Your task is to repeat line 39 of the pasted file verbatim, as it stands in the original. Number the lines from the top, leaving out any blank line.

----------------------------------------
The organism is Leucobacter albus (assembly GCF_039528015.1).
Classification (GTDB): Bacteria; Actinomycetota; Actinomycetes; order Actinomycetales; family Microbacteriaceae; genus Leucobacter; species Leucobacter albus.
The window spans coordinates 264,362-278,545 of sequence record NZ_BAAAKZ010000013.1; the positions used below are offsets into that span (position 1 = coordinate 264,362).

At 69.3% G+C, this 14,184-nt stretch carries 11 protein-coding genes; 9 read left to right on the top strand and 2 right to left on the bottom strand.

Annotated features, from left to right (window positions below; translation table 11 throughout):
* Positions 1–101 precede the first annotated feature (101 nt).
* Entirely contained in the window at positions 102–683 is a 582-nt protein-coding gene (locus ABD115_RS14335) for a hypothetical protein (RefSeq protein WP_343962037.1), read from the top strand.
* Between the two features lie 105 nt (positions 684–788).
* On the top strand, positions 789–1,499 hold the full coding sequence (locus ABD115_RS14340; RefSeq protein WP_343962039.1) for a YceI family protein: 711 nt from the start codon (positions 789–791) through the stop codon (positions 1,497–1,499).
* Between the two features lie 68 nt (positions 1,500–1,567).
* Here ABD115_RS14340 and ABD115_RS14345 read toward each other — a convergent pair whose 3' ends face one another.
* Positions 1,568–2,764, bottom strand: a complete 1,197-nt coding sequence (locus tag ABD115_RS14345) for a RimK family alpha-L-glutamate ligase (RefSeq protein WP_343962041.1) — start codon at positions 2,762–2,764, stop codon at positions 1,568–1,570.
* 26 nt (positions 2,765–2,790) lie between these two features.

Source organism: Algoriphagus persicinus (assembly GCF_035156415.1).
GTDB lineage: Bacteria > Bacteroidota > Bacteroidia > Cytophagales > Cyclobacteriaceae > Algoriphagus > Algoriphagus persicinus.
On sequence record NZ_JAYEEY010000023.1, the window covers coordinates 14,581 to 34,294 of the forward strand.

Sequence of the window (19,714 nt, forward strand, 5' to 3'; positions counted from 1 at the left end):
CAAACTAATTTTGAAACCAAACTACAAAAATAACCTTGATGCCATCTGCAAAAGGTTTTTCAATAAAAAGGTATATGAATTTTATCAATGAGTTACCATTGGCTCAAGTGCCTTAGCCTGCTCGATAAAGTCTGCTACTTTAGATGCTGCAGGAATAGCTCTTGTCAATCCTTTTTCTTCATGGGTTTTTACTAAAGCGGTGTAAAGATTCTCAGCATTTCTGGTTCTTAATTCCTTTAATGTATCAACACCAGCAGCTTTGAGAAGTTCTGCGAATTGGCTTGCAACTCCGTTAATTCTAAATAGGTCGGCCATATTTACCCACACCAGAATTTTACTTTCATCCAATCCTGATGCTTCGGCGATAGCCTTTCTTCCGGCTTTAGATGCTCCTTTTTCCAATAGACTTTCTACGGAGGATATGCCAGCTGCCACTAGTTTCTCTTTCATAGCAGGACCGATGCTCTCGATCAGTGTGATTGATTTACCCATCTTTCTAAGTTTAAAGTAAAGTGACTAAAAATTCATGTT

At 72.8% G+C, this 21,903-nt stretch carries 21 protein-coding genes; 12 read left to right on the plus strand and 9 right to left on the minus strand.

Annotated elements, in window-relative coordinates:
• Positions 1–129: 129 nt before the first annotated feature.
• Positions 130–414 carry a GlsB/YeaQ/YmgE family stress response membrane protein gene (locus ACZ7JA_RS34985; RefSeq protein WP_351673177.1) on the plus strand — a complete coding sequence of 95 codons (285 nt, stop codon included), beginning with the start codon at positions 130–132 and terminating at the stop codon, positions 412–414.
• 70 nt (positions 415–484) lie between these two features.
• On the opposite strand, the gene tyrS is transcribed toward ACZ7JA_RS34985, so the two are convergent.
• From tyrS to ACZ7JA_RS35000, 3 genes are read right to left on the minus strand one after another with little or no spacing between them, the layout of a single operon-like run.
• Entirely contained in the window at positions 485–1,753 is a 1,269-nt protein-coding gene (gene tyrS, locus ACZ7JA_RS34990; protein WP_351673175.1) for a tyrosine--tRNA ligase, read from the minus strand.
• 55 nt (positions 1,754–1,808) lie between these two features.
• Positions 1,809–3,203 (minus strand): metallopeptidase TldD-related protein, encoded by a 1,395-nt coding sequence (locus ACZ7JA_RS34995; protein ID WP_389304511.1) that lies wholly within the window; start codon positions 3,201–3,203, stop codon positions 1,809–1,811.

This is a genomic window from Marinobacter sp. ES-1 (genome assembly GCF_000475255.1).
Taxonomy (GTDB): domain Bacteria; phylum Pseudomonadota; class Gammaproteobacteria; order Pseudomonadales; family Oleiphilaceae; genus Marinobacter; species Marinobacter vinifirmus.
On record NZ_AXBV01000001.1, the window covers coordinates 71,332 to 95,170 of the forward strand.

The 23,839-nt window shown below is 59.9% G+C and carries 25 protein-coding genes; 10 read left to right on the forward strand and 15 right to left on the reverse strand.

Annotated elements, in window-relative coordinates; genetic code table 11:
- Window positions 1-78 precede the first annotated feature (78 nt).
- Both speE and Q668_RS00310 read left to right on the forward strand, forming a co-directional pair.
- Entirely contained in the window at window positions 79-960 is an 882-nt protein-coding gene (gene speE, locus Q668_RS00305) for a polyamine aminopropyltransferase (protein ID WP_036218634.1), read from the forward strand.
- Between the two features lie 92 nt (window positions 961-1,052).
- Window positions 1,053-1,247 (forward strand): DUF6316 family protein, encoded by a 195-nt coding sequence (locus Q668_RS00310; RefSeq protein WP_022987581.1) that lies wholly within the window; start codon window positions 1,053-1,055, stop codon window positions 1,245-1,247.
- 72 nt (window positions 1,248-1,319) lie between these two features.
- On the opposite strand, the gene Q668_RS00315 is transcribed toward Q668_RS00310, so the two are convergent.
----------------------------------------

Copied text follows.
- 72 nt (window positions 1,248-1,319) lie between these two features.